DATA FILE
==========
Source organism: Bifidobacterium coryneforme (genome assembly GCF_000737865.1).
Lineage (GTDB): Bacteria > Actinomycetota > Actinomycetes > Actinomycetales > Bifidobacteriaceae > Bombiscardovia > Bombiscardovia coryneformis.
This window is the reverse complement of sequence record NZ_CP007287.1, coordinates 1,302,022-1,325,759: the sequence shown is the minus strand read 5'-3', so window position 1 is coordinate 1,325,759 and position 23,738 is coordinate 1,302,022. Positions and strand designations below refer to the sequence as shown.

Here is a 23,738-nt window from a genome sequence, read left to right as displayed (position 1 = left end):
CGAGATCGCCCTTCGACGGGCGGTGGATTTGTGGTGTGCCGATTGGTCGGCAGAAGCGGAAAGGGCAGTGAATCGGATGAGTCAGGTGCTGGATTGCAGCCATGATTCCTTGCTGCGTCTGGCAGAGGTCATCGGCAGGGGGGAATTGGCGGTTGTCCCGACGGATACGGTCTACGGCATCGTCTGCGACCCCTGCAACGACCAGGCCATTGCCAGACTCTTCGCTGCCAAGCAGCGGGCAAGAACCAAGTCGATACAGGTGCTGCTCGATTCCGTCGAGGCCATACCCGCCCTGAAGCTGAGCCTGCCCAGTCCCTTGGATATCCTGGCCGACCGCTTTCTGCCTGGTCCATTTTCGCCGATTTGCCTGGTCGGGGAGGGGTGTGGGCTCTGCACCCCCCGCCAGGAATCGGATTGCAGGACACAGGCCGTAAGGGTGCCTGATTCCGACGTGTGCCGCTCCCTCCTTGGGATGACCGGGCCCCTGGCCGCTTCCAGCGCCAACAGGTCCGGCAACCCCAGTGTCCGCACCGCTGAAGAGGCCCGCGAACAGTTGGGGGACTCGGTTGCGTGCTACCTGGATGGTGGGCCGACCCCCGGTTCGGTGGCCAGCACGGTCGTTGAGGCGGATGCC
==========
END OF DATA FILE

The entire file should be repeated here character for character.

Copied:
Source organism: Bifidobacterium coryneforme (genome assembly GCF_000737865.1).
Lineage (GTDB): Bacteria > Actinomycetota > Actinomycetes > Actinomycetales > Bifidobacteriaceae > Bombiscardovia > Bombiscardovia coryneformis.
This window is the reverse complement of sequence record NZ_CP007287.1, coordinates 1,302,022-1,325,759: the sequence shown is the minus strand read 5'-3', so window position 1 is coordinate 1,325,759 and position 23,738 is coordinate 1,302,022. Positions and strand designations below refer to the sequence as shown.

Here is a 23,738-nt window from a genome sequence, read left to right as displayed (position 1 = left end):
CGAGATCGCCCTTCGACGGGCGGTGGATTTGTGGTGTGCCGATTGGTCGGCAGAAGCGGAAAGGGCAGTGAATCGGATGAGTCAGGTGCTGGATTGCAGCCATGATTCCTTGCTGCGTCTGGCAGAGGTCATCGGCAGGGGGGAATTGGCGGTTGTCCCGACGGATACGGTCTACGGCATCGTCTGCGACCCCTGCAACGACCAGGCCATTGCCAGACTCTTCGCTGCCAAGCAGCGGGCAAGAACCAAGTCGATACAGGTGCTGCTCGATTCCGTCGAGGCCATACCCGCCCTGAAGCTGAGCCTGCCCAGTCCCTTGGATATCCTGGCCGACCGCTTTCTGCCTGGTCCATTTTCGCCGATTTGCCTGGTCGGGGAGGGGTGTGGGCTCTGCACCCCCCGCCAGGAATCGGATTGCAGGACACAGGCCGTAAGGGTGCCTGATTCCGACGTGTGCCGCTCCCTCCTTGGGATGACCGGGCCCCTGGCCGCTTCCAGCGCCAACAGGTCCGGCAACCCCAGTGTCCGCACCGCTGAAGAGGCCCGCGAACAGTTGGGGGACTCGGTTGCGTGCTACCTGGATGGTGGGCCGACCCCCGGTTCGGTGGCCAGCACGGTCGTTGAGGCGGATGCC